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in our time which imports the spirit of religion into what used to be considered irreligion, but for another reason, on which a critic of fiction has no excuse for touching otherwise than in the briefest possible fashion. It exhibits a mistake about religion and unbelief very common in our day. The Atheist is supposed to hare been driven into his unbelief by the bigotry and intolerance of Christians. Surely it is a sufficient criticism on the suggested origin of contemporary unbelief to observe that as Christians have become more tolerant, Atheists have become more hostile to Christianity. The bigoted Ritualist, the bigoted Evangelical, are both more interesting to thoughtful unbelief than the devout Broad Churchman, and they are quite as sympathetic.
More light, perhaps, is shed on the problem here touched on by a painful and powerful study,* which will, however, be less popular than * We Two." It is rather in the taste of French than English fiction, though we hasten to assure the reader that there never was a novel more penetrated with reverence for purity than “Foxglove Manor.” It touches on that mysterious region in which the love of men to God is seen to have a deep and hidden connection with the mutual love of man and woman; and if we cannot pay it what would be the immense tribute of saying that it deals adequately with such a subject, we may at least declare that the attempt is marked by power and by a profound pathos, and associated with nothing unworthy. The reader will not at once be inclined to do it justice. It follows far too soon on Mr. Buchanan's last production, and the first few chapters suggest a mere repetition of the theme there treated—religion and love—with very slight variations. But the resemblance is superficial and misleading. The theme is indeed religion, and what we call love; but no one who is obliged to use the latter word in that sense can avoid regret that the best thing in the world, and almost the worst thing in the world, have to be called by the same name. The two are here set side by side with a keenness of contrast in the guilty man and the weak woman that makes one wonder why one needlessly undergoes the pain of contemplating such images; and yet one would hope, while the world continues what it is, the pain is not wasted. The seducer is a sincerely religious man, a High Church clergyman, and Mr. Buchanan has associated his religious and his earthly emotions so as to convey a warning as to the possible adulteration with sensuous feelings of both. Religion, he seems to nrge, is no guarantee for the excellence of the emutions which it awakens, that part of the nature which we shrink from contemplating may find its place here as well as elsewhere. And he has brought out the warning by painting side by side with his sensuous priest an Agnostic man of science, whose wife is very near falling a victim to the mixture of pastoral warning and guilty passion with which the clergyman tries to corrupt her life and preserve her faith. The warning, apparently suggested by this painful study, would take some such form as the following: May not the present wave of unbelief which is passing over Christendom be a heaven-sent influence, tending to preserve the germs of a purer faith through a wholesome winter that shall kill all its noxious parasites ? That is Mr. Buchanan's suspicion it seems; his critic must not be supposed responsible for it. But so far as it expresses a conviction that life in the invisible has its own dangers, which many escape by absorbing themselves in the outward, it is an important truth. Bigotry and intolerance are the temptations of Christians as they are the temptations of human beings; there is no soil of belief or unbelief on which these weeds will not flourish. But there are poisonous plants which thrive best on the soil of Christianity, and of which those should most earnestly beware whose home is in the Unseen. As an illustration of this principle, we would earnestly recommend “Foxglove Manor" to all who desire to face the dark problems of our civilization.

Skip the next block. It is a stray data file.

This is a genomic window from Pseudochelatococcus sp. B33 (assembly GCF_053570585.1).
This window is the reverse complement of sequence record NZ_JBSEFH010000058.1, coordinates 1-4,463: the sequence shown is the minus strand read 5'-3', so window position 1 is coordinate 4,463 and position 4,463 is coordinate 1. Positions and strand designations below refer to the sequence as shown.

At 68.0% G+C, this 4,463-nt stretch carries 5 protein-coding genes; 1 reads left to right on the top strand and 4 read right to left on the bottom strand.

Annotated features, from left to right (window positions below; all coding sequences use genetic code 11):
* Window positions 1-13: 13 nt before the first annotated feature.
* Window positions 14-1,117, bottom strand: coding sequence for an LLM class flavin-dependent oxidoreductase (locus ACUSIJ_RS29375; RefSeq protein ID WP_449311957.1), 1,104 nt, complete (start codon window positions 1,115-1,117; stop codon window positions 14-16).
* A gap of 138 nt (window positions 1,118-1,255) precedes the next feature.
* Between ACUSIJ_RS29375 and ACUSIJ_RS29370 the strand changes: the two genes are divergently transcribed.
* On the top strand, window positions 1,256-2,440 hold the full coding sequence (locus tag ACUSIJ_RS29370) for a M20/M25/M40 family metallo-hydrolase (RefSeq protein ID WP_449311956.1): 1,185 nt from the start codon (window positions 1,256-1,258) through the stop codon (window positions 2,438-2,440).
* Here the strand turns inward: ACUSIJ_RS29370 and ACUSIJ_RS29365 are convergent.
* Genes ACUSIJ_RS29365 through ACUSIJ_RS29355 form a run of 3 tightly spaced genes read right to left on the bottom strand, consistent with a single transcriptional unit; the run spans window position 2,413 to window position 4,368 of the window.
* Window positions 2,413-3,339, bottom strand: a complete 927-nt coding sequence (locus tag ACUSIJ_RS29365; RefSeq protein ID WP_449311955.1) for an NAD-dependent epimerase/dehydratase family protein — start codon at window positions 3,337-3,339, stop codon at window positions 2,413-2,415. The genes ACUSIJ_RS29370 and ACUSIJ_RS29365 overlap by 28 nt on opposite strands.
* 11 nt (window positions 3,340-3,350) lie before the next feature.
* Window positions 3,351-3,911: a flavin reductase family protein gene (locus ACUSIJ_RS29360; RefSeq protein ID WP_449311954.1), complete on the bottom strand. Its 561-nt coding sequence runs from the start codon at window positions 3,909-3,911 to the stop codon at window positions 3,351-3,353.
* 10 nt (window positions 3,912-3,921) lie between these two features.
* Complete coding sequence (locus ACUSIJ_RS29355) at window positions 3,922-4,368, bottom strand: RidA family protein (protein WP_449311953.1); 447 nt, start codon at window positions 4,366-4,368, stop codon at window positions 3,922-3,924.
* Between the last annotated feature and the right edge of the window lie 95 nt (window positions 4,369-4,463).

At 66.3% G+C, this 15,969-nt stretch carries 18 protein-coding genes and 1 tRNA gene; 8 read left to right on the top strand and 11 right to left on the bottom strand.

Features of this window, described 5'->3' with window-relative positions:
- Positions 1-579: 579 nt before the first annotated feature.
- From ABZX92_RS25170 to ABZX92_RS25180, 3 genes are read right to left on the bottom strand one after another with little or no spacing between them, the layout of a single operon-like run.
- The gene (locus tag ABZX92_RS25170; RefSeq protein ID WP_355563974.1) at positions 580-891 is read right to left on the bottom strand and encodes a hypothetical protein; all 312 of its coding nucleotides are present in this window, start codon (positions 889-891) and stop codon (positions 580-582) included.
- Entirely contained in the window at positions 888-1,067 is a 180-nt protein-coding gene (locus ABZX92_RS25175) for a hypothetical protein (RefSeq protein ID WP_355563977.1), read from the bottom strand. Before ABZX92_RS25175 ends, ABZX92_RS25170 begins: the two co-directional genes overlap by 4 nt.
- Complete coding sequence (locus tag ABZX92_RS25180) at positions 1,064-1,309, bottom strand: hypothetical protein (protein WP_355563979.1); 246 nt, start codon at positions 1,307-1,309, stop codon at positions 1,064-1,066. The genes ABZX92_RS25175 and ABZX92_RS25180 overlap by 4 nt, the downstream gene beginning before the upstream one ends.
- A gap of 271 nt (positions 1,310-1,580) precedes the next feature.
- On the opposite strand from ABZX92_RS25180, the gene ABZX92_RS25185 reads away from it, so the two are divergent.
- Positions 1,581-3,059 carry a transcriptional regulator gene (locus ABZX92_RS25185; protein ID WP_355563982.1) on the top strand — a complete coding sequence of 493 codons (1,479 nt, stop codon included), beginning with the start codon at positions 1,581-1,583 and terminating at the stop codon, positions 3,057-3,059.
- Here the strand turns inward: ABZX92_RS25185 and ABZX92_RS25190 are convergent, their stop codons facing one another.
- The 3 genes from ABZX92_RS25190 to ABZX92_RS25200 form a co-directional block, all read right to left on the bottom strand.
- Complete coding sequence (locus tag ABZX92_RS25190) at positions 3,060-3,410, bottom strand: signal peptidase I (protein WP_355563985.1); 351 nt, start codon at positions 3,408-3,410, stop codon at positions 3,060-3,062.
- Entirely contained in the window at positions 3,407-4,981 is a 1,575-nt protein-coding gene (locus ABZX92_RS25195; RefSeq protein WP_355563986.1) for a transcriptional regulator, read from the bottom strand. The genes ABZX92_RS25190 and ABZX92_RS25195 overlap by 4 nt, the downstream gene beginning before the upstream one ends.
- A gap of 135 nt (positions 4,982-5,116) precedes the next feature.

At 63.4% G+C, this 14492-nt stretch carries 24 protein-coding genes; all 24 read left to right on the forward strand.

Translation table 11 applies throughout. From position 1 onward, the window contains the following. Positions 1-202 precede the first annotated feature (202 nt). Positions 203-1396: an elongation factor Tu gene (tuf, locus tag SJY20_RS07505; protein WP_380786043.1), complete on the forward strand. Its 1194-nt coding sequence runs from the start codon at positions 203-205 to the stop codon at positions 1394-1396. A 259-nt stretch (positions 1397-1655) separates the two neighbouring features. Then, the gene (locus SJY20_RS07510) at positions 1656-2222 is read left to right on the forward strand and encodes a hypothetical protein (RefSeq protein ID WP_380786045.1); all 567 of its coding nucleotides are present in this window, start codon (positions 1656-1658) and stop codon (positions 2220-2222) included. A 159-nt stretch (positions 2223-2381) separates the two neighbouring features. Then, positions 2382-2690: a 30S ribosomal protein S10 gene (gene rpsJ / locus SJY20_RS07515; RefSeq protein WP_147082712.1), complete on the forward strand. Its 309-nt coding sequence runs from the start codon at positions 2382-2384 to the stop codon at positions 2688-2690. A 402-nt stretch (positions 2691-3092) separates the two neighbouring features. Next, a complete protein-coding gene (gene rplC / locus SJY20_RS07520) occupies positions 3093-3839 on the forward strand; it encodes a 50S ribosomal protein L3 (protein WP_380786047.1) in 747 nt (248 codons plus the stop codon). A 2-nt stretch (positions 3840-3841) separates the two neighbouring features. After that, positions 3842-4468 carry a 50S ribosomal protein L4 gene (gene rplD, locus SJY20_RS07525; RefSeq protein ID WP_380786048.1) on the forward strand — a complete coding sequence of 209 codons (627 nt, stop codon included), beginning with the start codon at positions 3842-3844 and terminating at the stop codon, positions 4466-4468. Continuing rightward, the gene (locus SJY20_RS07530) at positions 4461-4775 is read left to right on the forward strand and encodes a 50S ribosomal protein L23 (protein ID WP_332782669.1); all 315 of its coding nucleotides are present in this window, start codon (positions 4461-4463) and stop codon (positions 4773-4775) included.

* “Foxglove Manor.” By Robert Buchanan. London : Chatto & Windus. 3 vols. * "Lucia, Hugh, and Another." By Mrs. J. H. Needell. London: William Blackwood & Sons. 3 vols.
“Lucia, Hugh, and Another," * lies on the borderland between that class of novels of which we have just noticed specimens and the mere tale of the day. Part of it is very interesting, and there is great originality in the conception, but it deals with subjects which demand forcible treatment, and that the author cannot give, while some parts show a strange ignorance of the thing she aims at describing. But the book is a good illustration of what has been noticed as the enlarged scope of the fiction of our day. There is an aim-not very happily conceived, and carried out with a good deal of vacillation, but still not without some originality -to represent the lover, whose own romantic generosity has prevented him becoming the husband of his love, as a mixture of the profligate and the saint. Any hesitation as to the depth of the mire in which the hero is supposed to have fallen is objectionable from every point of view; allusions to vice should be as distinct as they should be rapid. But, nevertheless, the reflection from the moral confusion of an age which, having had to reconsider the meaning of the words true and false, is beginning to reconsider the meaning of the words right and wrong, has a certain interest of its own.